Blog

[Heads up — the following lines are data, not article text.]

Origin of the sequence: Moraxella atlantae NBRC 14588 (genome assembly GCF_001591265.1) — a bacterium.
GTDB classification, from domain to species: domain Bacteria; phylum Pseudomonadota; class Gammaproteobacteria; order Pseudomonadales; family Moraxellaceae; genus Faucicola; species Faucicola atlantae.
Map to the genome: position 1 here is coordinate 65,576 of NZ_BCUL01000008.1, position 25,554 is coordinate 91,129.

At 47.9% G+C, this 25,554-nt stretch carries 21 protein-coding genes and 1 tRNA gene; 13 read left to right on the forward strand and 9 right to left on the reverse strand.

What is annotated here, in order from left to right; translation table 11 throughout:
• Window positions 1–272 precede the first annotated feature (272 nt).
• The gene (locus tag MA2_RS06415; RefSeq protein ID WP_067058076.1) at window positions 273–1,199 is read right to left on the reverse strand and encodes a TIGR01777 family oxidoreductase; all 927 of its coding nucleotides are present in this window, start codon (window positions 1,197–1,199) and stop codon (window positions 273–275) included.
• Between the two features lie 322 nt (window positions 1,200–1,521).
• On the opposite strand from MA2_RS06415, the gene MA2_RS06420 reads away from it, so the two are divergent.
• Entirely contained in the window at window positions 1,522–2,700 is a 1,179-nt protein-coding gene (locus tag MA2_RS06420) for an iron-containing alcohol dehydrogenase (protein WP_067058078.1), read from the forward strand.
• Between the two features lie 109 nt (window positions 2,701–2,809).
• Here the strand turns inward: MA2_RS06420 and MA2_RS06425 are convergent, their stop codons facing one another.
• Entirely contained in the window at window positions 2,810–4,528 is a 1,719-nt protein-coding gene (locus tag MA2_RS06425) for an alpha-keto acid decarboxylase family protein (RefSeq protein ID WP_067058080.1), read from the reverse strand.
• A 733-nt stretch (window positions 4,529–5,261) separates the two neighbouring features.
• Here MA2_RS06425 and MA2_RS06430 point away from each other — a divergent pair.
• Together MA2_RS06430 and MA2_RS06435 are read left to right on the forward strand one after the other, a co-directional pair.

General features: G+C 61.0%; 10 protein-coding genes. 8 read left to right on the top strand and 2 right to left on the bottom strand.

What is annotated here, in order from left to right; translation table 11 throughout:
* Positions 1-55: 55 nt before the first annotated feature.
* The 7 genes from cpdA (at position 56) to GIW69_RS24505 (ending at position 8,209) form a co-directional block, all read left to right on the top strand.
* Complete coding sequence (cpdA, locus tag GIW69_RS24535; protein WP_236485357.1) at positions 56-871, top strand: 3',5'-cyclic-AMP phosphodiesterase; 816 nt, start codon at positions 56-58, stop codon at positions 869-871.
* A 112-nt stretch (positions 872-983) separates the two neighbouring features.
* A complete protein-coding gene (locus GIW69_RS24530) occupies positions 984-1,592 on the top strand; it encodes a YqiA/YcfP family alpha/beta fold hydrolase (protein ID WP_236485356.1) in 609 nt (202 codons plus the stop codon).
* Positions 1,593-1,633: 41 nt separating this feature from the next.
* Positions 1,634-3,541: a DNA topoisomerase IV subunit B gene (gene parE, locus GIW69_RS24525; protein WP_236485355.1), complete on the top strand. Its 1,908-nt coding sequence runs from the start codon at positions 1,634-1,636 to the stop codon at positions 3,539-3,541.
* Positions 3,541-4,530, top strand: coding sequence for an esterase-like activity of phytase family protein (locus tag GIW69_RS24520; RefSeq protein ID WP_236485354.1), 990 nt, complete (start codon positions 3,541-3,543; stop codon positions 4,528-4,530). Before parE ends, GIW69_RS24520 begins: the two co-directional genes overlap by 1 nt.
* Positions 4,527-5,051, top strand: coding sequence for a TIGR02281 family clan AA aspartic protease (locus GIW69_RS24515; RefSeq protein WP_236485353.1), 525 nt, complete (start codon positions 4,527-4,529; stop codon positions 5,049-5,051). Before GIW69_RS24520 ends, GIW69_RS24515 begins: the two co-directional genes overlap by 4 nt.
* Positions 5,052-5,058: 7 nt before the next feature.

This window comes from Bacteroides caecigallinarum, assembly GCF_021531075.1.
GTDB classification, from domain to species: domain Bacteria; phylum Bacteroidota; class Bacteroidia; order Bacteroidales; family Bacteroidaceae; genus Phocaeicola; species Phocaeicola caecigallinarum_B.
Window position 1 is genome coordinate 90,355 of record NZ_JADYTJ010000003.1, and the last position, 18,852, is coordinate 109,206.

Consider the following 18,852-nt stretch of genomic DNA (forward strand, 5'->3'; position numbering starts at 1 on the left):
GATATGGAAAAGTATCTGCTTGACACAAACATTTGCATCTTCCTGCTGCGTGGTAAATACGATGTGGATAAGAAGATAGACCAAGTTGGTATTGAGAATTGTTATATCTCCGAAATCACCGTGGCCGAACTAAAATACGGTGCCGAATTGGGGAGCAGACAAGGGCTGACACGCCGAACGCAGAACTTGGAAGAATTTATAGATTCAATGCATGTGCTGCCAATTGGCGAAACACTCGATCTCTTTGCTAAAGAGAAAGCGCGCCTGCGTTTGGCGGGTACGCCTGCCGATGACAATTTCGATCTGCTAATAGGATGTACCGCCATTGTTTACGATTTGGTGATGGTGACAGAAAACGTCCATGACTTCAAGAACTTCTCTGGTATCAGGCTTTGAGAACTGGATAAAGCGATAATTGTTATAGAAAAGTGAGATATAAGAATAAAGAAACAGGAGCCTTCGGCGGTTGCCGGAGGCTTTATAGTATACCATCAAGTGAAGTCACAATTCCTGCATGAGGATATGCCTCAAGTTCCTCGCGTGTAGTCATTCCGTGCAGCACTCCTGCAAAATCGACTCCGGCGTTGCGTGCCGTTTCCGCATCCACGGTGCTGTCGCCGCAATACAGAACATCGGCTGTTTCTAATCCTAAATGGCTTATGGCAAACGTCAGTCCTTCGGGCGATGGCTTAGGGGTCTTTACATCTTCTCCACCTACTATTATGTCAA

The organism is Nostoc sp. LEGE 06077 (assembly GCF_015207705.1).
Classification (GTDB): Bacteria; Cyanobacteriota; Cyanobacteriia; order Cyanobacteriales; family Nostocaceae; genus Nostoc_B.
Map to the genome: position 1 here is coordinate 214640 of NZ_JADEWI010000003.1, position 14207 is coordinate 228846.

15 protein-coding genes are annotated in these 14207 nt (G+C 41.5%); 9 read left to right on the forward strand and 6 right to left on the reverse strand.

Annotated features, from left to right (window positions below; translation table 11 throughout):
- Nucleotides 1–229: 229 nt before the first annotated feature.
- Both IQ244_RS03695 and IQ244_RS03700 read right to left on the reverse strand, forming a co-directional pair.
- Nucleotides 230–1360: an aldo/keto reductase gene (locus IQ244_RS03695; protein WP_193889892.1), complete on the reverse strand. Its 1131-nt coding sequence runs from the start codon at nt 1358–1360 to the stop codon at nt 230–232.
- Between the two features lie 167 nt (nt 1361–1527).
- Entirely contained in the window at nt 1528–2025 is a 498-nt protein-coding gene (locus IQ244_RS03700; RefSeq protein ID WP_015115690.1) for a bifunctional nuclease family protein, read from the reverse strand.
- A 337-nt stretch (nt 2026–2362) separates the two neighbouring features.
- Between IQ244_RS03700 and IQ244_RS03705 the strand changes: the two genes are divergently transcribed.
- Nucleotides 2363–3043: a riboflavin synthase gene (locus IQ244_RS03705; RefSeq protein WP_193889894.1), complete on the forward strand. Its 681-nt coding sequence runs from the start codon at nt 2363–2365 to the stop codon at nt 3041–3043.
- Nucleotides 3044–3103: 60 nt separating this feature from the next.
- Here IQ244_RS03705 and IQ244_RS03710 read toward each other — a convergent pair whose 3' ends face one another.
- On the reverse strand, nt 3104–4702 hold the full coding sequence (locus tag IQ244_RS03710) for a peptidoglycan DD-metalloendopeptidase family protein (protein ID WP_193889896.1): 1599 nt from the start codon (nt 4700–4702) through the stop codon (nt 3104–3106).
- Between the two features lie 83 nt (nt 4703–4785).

The forgotten minority: A personal story sheds light on the added dangers facing migrant girls and women